Potent CYP2D6 Inhibiting drugs do not increase relapse rate in early breast cancer patients treated with adjuvant tamoxifen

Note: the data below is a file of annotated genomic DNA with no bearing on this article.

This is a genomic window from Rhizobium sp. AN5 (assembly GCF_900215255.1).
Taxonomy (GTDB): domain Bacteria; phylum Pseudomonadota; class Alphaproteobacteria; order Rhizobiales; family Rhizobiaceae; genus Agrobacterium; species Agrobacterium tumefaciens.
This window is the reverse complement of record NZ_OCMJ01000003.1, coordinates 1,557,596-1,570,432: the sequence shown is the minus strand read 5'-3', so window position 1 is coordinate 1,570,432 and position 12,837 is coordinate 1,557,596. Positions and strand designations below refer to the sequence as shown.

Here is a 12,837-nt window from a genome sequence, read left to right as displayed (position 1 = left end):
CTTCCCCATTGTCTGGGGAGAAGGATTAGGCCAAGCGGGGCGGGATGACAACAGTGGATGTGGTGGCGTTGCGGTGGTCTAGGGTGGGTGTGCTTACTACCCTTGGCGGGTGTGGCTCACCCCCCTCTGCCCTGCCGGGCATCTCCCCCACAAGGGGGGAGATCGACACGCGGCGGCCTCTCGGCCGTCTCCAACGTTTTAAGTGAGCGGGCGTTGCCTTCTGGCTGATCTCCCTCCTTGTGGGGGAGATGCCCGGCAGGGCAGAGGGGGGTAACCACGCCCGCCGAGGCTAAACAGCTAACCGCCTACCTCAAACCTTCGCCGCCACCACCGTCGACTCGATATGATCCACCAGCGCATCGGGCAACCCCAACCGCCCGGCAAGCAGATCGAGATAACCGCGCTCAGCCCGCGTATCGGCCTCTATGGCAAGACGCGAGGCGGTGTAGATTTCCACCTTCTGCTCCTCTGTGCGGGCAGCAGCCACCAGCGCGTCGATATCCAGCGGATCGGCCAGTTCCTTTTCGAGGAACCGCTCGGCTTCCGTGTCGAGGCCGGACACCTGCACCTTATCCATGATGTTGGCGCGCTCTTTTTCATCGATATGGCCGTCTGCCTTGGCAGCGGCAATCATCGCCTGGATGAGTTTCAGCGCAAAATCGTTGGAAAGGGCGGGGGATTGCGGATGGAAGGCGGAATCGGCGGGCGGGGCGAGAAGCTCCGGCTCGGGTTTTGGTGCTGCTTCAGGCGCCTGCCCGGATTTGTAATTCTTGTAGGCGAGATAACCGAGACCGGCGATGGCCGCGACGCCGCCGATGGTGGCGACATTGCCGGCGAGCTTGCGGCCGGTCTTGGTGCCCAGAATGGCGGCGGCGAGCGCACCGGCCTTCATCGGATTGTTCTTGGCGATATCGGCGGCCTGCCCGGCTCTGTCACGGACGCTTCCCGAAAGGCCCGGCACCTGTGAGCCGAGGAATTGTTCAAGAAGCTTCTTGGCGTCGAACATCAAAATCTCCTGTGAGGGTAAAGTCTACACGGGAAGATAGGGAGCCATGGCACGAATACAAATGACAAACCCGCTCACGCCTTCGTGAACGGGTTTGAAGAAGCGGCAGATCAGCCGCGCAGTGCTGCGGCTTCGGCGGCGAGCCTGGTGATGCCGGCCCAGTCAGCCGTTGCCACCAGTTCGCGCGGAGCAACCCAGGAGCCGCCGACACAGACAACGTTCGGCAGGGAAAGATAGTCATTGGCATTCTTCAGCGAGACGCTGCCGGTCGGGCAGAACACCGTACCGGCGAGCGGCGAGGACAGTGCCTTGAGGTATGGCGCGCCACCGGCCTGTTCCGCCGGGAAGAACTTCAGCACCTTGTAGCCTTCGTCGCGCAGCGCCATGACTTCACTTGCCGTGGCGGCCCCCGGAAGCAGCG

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Endoxifen, the most active metabolite of the prodrug tamoxifen, is produced by cytochrome P450 CYP2D6. Breast cancer patients treated with tamoxifen who have reduced CYP2D6 activity, related to either genetic variation or drug inhibition, may have inferior outcomes. To assess the effect of concomitant CYP2D6 inhibiting drug use on clinical outcomes of breast cancer patients treated with adjuvant tamoxifen. We conducted a retrospective database analysis. Women with non-metastatic estrogen receptor positive tumors who had completed adjuvant tamoxifen therapy for 2 years, without treatment with adjuvant aromatase inhibitors or early relapse, were included. Patients were classified as users of CYP2D6 inhibitors if they purchased strong CYP2D6 inhibiting drugs for ≥4 consecutive months during tamoxifen treatment. Tumors were classified as “high risk” if adjuvant chemotherapy was prescribed. Primary endpoint was disease free (DFS) and secondary endpoint was overall survival (OS). 902 patients treated with tamoxifen (median duration, 4.9 years) were followed for a median period of 5.9 years. Fifty-nine (6.5%) patients were users of CYP2D6 inhibitors (median duration, 23 months). DFS at 3 years (corresponding to 5 years after tamoxifen initiation) did not differ between users and non-users of CYP2D6 inhibiting drugs (92.7 vs. 93.0%, respectively; adjusted P = 0.44). OS at 3 years was lower in the patients using CYP2D6 inhibiting drugs: 89.4 vs. 93.8%, but after adjustment for age and comorbidities this difference was not significant (P = 0.20). Overall recurrence rates did not differ between users and non-users of CYP2D6 inhibiting drugs (11.8 vs. 19.0% respectively, P = 0.23). Concomitant prolonged therapy with strong CYP2D6 inhibiting drugs does not affect adversely DFS and recurrence rates in tamoxifen-treated early breast cancer patients.